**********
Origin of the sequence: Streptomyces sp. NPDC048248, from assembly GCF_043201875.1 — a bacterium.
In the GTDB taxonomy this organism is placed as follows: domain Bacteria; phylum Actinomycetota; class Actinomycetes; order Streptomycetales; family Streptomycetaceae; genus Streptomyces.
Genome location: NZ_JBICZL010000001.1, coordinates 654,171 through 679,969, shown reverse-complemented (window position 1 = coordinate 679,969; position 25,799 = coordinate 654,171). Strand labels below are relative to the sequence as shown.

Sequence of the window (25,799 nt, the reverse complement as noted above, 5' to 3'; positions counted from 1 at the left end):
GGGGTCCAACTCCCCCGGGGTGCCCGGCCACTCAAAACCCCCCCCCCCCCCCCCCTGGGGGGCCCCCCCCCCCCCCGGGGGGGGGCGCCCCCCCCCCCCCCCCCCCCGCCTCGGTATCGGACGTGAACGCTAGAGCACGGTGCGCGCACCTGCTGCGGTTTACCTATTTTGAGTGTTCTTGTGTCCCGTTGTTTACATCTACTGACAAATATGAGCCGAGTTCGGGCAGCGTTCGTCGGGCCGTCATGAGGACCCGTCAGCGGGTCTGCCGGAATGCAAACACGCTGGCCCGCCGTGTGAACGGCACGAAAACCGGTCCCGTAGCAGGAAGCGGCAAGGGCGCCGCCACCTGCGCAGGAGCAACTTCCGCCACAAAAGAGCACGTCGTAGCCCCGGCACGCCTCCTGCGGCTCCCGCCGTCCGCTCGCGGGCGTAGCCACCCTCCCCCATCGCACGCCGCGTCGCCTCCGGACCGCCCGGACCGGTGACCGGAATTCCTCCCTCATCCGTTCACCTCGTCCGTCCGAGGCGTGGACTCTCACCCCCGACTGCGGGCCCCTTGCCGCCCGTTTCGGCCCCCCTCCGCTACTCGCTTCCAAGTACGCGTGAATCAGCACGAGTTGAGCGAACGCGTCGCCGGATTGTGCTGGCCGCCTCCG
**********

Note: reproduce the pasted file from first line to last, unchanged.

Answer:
Origin of the sequence: Streptomyces sp. NPDC048248, from assembly GCF_043201875.1 — a bacterium.
In the GTDB taxonomy this organism is placed as follows: domain Bacteria; phylum Actinomycetota; class Actinomycetes; order Streptomycetales; family Streptomycetaceae; genus Streptomyces.
Genome location: NZ_JBICZL010000001.1, coordinates 654,171 through 679,969, shown reverse-complemented (window position 1 = coordinate 679,969; position 25,799 = coordinate 654,171). Strand labels below are relative to the sequence as shown.

Sequence of the window (25,799 nt, the reverse complement as noted above, 5' to 3'; positions counted from 1 at the left end):
GGGGTCCAACTCCCCCGGGGTGCCCGGCCACTCAAAACCCCCCCCCCCCCCCCCCTGGGGGGCCCCCCCCCCCCCCGGGGGGGGGCGCCCCCCCCCCCCCCCCCCCCGCCTCGGTATCGGACGTGAACGCTAGAGCACGGTGCGCGCACCTGCTGCGGTTTACCTATTTTGAGTGTTCTTGTGTCCCGTTGTTTACATCTACTGACAAATATGAGCCGAGTTCGGGCAGCGTTCGTCGGGCCGTCATGAGGACCCGTCAGCGGGTCTGCCGGAATGCAAACACGCTGGCCCGCCGTGTGAACGGCACGAAAACCGGTCCCGTAGCAGGAAGCGGCAAGGGCGCCGCCACCTGCGCAGGAGCAACTTCCGCCACAAAAGAGCACGTCGTAGCCCCGGCACGCCTCCTGCGGCTCCCGCCGTCCGCTCGCGGGCGTAGCCACCCTCCCCCATCGCACGCCGCGTCGCCTCCGGACCGCCCGGACCGGTGACCGGAATTCCTCCCTCATCCGTTCACCTCGTCCGTCCGAGGCGTGGACTCTCACCCCCGACTGCGGGCCCCTTGCCGCCCGTTTCGGCCCCCCTCCGCTACTCGCTTCCAAGTACGCGTGAATCAGCACGAGTTGAGCGAACGCGTCGCCGGATTGTGCTGGCCGCCTCCG